Three teens charged in French teacher's beheading

·3-min read
A bus stop tribute to French teacher Samuel Paty in Conflans-Sainte-Honorine, the Paris suburb where he was beheaded last month
A bus stop tribute to French teacher Samuel Paty in Conflans-Sainte-Honorine, the Paris suburb where he was beheaded last month

Three teenagers were indicted Friday in the murder of French history teacher Samuel Paty, beheaded last month after showing cartoons of the Prophet Mohamed to his students during a free speech lesson, a judicial source told AFP.

Two 18-year-old men and a 17-year-old girl have been charged with "criminal terrorist conspiracy", the source said. They were arrested on Tuesday.

The men -- one French and one a Russian of Chechen origin -- are suspected of having been in contact with Paty's killer, 18-year-old Abdullakh Anzorov, and have been placed in pre-trial detention.

The girl was placed in a youth detention centre. She had been in contact with one of the two men.

Paty, 47, was decapitated near his school in a Paris suburb by Anzorov, also a Chechen, in response to a social media campaign denouncing the teacher's use of cartoons published by satirical weekly Charlie Hebdo in a class on freedom of expression.

His murder sparked a torrent of outrage that prompted President Emmanuel Macron to crack down on Islamist extremism and violence in a country reeling from a wave of jihadist attacks since 2015 that have killed more than 250 people.

Anzorov was shot and killed by police.

Ten people have now been charged in the case, including a 14-year-old and 15-year-old accused of pointing Paty out to his killer.

The three latest suspects were detained in separate regions of eastern France, a source said, hundreds of kilometres from the Paris suburb of Conflans-Sainte-Honorine where Paty was killed, and far from the Normandy city of Evreux where Anzorov lived.

Also charged in the case is a known Islamist radical who helped an outraged father of one of Paty's students stir up a campaign against him on social media.

The father has also been charged, as have three others accused of helping Paty carry out the killing.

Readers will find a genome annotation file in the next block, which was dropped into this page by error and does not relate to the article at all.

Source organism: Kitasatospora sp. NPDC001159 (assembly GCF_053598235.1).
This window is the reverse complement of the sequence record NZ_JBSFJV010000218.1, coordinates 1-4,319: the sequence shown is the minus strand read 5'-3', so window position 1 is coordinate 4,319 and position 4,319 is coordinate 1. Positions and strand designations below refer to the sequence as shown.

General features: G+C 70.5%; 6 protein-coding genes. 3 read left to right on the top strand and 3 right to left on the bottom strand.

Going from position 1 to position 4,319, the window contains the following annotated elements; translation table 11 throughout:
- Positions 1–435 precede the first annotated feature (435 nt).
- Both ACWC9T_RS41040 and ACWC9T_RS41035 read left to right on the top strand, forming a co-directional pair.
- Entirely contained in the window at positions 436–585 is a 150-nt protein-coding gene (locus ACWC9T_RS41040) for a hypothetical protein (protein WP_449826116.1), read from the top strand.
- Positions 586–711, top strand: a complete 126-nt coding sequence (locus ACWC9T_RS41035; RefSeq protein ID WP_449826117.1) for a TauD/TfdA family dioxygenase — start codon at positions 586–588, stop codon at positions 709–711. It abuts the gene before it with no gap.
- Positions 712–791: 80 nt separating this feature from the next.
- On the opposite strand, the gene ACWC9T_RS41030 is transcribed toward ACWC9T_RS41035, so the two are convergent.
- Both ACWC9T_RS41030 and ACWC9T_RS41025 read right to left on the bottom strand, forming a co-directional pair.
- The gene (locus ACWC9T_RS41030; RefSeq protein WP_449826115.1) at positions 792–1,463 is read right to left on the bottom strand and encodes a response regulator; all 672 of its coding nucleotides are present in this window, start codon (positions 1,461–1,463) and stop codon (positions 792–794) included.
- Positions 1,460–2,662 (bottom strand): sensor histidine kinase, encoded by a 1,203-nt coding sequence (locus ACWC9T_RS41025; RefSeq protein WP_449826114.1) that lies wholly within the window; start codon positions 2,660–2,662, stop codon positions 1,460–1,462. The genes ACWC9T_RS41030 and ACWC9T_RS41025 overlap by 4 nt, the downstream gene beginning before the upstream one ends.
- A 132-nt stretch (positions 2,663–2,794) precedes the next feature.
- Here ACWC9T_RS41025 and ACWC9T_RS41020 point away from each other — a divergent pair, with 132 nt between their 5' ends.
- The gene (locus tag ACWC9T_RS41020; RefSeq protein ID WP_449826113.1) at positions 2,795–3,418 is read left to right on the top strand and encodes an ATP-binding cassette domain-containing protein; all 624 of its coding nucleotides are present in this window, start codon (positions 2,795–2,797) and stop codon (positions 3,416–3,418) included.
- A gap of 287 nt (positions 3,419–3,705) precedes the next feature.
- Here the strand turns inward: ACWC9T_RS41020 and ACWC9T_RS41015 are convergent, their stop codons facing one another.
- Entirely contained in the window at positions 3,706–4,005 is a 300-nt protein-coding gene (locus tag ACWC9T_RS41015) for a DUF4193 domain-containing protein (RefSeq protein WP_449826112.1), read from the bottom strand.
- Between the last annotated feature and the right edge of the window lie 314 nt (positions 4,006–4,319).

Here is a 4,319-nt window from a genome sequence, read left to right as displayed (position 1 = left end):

Being charged in France does not necessarily mean a suspect will end up on trial, as a case can still be dropped for lack of evidence.

- 'Supporting terrorism' -

Also Friday, prosecutors in the northern city of Cambrai said three teenagers between the ages of 15 and 17 were charged with "supporting terrorism" for threats made during a national tribute to Paty on Monday.

Similar incidents were reported in several French cities where youngsters suggested Paty had got what he deserved for showing the cartoons, viewed as offensive by many Muslims.

Education Minister Jean-Michel Blanquer told RTL radio Friday that about 400 such incidents had been reported during a minute of silence observed for Paty at schools countrywide, "some expressed mildly, others more forcefully".

Legal action is likely in about a dozen more serious cases, Blanquer said.

Macron's vociferous defence of French freedom of speech in response to Paty's murder has sparked furious protests in several Muslim-majority countries.

Charlie Hebdo republished the caricatures in September to mark the start of a trial for 14 suspects accused of complicity in the massacre of 12 people, including cartoonists, at the paper's Paris offices by two jihadist gunmen in January 2015.

An Algerian man was convicted this week by a court in Pontoise northwest of Paris to six months in prison for "glorifying" Paty's murder on social media and describing the killer as a "martyr", judicial sources said Friday.

He was also banned from France for 10 years, which means he will be sent back to Algeria after serving his sentence.

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